Multiple Gonzaga University students wrote their stories of being affected by sexual assault for the Clothesline Project, an anonymous shirt display shown on Tuesday outside on the Foley Library field.

The visual display, organized by the Gonzaga Student Body Association, was part of efforts to recognize Sexual Assault Awareness month, by showing the impacts of sexual assault on GU's campus.

Alyssa Guzman-Johnstone, a freshman senator, helped organize the project and said participants wrote anonymous messages related to sexual assault on the back of colored shirts.

According to Guzman-Johnstone, the shirts, depending on their color, had different messages related to aspects of sexual assault. The shirts included writing from students who knew survivors of sexual assault, survivors of childhood abuse, and survivors of rape, in addition to affirmations.

“Prevention of sexual assault and raising awareness for it is something that I have always been passionate about," Guzman-Johnston said. "Seeing that nothing was done in the month of April, I am a freshman senator on GSBA, so I took it upon myself to start something for sexual assault awareness month and fulfill that passion of mine.”

GU's student government has been supporting Guzman-Johnston's project through its senators and funding.

“It sets a really good precedent for the kinds of engagement that can come out of the Senate beyond it just being a legislative body," Miguel Acosta Loza, student body president. "When passion is there and when you have that connection that you want to engage with your community, it makes you see how influential our senate can be.”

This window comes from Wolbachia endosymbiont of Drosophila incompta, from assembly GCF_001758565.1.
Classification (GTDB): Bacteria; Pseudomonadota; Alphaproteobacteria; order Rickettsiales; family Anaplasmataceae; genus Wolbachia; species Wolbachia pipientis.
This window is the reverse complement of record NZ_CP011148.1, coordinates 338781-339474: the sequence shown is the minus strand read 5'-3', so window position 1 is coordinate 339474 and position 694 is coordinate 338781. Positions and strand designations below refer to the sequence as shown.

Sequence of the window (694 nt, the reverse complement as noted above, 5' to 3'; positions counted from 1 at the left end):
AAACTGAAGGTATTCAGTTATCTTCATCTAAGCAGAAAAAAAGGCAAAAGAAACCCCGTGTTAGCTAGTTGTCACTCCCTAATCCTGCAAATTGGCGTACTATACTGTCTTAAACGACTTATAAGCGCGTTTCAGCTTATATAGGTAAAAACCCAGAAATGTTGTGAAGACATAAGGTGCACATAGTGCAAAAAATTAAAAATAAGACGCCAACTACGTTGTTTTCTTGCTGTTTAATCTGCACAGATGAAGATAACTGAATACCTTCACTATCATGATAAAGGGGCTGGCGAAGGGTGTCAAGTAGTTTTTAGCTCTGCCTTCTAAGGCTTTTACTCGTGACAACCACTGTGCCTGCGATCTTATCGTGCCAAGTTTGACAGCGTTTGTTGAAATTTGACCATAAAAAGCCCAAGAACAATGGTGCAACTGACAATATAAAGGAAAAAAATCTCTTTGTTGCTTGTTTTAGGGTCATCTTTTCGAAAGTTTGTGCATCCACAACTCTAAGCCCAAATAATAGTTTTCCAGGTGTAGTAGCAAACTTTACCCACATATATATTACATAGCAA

Acosta Loza said the issue of sexual assault has impacted the campus and that it is important that there are events on campus that raise awareness to this issue.  He said he hoped the event will lead to greater action around the sexual assault on campus.

Acosta Loza said the visual display was emotional, with students being able to see the pain of the student experiences.

“Once you see those stories and once you see the pain behind that and how preventable things can be, it's enraging," Acosta Loza said. "I think it is important to keep our community enraged because it is unacceptable and we are not going to stand quiet. Displays like that are very hard to grapple with but are very necessary.”

Both Guzman-Johnston and Acosta Loza said they hoped students on campus would notice the event and grow in their understanding of the impact sexual assault on campus.

“Everyone has been super supportive," Guzman-Johnston said. "I have had the privilege of meeting with a variety of different students who have felt that this project and this event is really important and a lot of students value it. If I can make an impact on even one individual on campus then that is my goal.”

Dominic Busch is a contributor.